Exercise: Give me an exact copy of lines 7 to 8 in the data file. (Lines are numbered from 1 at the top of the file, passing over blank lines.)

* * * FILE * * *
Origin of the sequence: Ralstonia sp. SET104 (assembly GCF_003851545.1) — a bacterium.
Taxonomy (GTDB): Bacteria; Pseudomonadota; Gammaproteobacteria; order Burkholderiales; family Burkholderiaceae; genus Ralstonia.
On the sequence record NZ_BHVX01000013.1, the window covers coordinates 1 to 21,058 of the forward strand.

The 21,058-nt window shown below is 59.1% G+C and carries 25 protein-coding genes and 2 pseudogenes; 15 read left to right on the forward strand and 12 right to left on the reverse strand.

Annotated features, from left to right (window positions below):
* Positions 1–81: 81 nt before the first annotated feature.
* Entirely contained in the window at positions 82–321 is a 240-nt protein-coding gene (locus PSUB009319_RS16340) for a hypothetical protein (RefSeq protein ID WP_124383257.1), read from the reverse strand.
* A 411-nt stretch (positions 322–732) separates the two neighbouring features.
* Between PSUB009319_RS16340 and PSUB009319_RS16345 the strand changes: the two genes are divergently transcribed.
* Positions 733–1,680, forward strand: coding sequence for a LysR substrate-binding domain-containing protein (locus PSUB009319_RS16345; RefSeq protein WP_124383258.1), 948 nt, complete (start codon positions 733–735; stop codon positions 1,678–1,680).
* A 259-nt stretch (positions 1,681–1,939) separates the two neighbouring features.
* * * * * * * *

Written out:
* Entirely contained in the window at positions 82–321 is a 240-nt protein-coding gene (locus PSUB009319_RS16340) for a hypothetical protein (RefSeq protein ID WP_124383257.1), read from the reverse strand.
* A 411-nt stretch (positions 322–732) separates the two neighbouring features.